We need properly defined regulations
Lucas Casanovas, who leads SEAT’s new micromobility company, says three measures can ensure that scooters are docked safely and out of the way. First, users can be informed of the correct etiquette. Next, the service can be designed to enforce the rules, such as requiring a photo to be uploaded once the vehicle is parked. If no picture is taken, the service will not finish and the user will continue to be charged. If for whatever reason the vehicle has been left illegally, the police might seize the vehicle or require the user to pay a fine. “We need properly defined regulations,” urges Casanovas.
Unmanaged swarms of e-scooters are now rare, with responsibility resting on operators to ensure users are penalised for improper use.
The road ahead
Various cities appear more receptive to third-party scooter fleets, but many remain tentative. This is true even in cities where micromobility would seem an ideal fit. It is likely that municipalities on the fence will continue to observe how things unfold in other markets, taking cues from successful pilots and full commercial operations.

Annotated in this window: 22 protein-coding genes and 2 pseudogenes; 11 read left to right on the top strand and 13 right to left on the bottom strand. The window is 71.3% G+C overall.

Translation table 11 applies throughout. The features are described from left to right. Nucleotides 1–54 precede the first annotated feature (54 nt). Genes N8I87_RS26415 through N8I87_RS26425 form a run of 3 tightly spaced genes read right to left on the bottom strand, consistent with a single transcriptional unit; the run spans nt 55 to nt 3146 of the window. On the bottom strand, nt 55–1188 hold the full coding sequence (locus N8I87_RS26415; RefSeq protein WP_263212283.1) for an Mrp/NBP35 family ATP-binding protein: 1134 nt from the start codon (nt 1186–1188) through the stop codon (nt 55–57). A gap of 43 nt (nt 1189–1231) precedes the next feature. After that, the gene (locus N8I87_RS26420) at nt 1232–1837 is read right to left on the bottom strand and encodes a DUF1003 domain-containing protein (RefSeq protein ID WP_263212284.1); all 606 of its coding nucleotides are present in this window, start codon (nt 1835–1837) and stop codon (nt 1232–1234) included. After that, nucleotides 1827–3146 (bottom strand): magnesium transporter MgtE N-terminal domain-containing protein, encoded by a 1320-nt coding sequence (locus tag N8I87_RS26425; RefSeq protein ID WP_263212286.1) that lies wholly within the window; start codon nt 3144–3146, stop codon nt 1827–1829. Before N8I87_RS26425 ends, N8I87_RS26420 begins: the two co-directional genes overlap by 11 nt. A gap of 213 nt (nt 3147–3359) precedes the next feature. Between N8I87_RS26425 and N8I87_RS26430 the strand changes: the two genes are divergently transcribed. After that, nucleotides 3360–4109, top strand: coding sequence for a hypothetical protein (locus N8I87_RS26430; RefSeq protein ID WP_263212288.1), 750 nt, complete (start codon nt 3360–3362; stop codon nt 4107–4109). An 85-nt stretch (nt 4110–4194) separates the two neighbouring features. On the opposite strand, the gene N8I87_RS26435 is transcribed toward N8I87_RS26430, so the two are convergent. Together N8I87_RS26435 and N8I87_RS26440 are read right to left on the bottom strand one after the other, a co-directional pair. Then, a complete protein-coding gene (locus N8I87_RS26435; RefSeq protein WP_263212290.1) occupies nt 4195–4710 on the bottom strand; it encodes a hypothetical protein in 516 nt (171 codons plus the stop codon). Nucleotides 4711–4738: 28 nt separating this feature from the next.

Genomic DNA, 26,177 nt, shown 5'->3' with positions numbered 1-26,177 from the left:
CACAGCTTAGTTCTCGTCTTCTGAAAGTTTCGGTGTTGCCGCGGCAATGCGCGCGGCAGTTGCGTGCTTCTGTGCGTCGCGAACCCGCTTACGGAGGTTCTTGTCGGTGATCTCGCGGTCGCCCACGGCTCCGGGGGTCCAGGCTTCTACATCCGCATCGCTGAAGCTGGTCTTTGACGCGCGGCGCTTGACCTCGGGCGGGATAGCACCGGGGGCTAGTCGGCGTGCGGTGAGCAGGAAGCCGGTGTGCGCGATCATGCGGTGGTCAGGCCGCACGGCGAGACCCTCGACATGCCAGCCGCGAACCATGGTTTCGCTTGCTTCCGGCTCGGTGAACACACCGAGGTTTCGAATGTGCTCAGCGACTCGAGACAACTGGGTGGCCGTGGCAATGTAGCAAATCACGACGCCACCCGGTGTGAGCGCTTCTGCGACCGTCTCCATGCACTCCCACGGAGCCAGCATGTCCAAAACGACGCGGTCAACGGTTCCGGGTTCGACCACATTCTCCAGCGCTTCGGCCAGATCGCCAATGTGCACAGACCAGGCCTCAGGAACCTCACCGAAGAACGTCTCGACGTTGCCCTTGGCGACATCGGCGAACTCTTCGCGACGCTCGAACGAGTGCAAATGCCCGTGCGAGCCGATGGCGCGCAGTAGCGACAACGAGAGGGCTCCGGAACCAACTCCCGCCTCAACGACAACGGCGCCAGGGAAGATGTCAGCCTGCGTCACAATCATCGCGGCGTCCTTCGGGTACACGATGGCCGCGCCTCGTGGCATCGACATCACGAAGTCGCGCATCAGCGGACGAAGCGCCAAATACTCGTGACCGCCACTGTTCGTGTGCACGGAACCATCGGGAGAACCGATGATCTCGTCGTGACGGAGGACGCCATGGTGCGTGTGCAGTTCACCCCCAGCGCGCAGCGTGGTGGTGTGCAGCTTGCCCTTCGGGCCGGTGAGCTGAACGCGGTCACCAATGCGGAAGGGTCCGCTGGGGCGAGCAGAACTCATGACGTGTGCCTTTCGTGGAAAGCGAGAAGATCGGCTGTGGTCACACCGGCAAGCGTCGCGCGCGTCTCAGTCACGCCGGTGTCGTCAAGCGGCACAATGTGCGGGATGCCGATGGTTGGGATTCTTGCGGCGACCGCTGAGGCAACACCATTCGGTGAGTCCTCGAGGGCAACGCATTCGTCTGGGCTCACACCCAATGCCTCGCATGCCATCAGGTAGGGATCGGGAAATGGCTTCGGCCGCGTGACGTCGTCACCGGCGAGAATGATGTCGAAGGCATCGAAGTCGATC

Safety remains a primary concern, with various instances of fatal e-scooter crashes involving riders, pedestrians and other road traffic. The University of Warwick’s Woodman suggests that cities will look to protect pedestrians as motorised scooter traffic increases. “Ultimately, to make the service work and benefit the most people, there will need to be segregated e-scooter/bicycle lanes and pedestrianised areas,” he told Automotive World. In coming years, embedded camera sensors could become more common, giving operators an even better idea of how scooters are being used and where improvements can be made.
Cities are broadly on board with shared e-scooters, which appeal to those looking for smartphone-accessible, affordable and motorised mobility solutions. Private e-scooters could remain a problem: while illegal on most public roads, they are proving difficult for law enforcement to control. Recent reports of ‘tuned’ scooters—one rider was caught travelling triple the speed limit in Oslo—could indicate a new and worrying trend.